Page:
Trudi - hope yours look better than you think after you can get to them.

Waiting to hear how everyone else did.

Yes, there's always next year (the mantra of the Red Sox fan!)


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RE: Tomatoes + Hurricane

Just made it out east yesterday. We got lucky in the fact that all the plants were still standing but that hurricane blew in something and I think it's late blight. Two weeks ago they were perfect. We took off all the reds and blushing and a few greens that had fallen off but there must have been 30 plus fruits already infected glad this season is over. I give the plants a few more days. I'll try to bag as much as I can.


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RE: Tomatoes + Hurricane

Now my Glaciers that were doing well all summer look like they have septoria (beefsteaks usually get that late season here). Going to harvest today and maybe pull a couple of plants. But they've lasted much longer than I thought determinates would. Even setting tiny fruit at the top the past week! I picked my first ripe Glacier Aug 1 - I thought determinates were only supposed to produce for 2 weeks or so and then die? My cousin's Glaciers are long gone (though he transplanted about a month before I did - I'm not sure how long his produced).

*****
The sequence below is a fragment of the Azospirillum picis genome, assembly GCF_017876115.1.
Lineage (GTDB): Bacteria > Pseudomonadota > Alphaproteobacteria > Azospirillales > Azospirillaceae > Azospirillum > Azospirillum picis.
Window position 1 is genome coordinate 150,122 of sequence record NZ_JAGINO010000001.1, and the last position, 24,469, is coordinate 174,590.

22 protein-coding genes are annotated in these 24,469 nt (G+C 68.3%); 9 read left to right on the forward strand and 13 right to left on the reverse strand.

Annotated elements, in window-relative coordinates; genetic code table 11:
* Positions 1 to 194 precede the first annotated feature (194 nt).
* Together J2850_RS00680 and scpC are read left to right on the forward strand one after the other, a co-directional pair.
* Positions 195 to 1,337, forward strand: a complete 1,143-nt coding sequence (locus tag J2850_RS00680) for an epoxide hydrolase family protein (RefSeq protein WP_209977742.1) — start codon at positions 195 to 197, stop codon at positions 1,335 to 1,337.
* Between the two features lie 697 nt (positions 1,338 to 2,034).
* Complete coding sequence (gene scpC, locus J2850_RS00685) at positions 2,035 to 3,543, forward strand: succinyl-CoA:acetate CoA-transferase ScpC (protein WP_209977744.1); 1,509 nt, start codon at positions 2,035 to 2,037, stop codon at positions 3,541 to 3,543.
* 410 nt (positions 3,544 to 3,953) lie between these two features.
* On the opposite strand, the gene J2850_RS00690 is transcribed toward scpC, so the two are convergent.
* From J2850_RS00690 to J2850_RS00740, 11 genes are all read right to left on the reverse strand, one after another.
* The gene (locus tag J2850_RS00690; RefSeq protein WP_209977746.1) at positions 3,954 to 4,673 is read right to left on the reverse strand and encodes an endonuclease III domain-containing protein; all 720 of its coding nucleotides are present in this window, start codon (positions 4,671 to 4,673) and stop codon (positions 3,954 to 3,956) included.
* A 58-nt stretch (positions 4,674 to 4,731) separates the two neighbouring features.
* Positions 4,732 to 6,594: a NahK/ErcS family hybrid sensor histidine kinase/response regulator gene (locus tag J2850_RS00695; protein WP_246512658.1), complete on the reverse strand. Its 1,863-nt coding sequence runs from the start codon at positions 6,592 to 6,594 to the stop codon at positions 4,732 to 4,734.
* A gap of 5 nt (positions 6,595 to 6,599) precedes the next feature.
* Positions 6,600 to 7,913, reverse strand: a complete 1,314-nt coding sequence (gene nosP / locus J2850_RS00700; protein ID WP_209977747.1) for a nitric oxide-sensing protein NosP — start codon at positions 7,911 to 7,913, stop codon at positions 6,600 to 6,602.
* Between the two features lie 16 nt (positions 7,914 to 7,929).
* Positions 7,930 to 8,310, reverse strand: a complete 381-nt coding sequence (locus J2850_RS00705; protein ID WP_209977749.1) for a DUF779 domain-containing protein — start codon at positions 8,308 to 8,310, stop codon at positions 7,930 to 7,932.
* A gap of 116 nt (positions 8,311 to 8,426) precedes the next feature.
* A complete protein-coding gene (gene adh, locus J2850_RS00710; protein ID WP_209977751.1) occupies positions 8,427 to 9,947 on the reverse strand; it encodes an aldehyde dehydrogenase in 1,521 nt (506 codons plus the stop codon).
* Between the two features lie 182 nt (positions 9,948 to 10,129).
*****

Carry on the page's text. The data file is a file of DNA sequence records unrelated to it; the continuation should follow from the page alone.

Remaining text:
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RE: Tomatoes + Hurricane

I went to the Cornell site and it was definitely late blight. I have never seen anything like it before. Horrible. So sad. The tomatoes looked exactly like the pictures. I still have trouble identifying diseases from leaves but from the fruits it was easy. Wow boom overnight DONE


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RE: Tomatoes + Hurricane

Oh, liz63, how horrible!

Wow boom overnight DONE

That just about sums up Late Blight.


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RE: Tomatoes + Hurricane

Irene pretty much put an end to my garden, especially my beautiful bush and pole beans, luckily my tomatoes had already given me hundreds of tomatoes but my pole beans were just hitting their stride with hundreds of baby green beans and blossoms ... most toppled over and the ones that didnt were just ripped to shreds . I was able to pick a few but couldnt reach most because of 3 huge trees that fell on the garden and another tree took out my container tomatoes and almost all of my cherry tomatoes .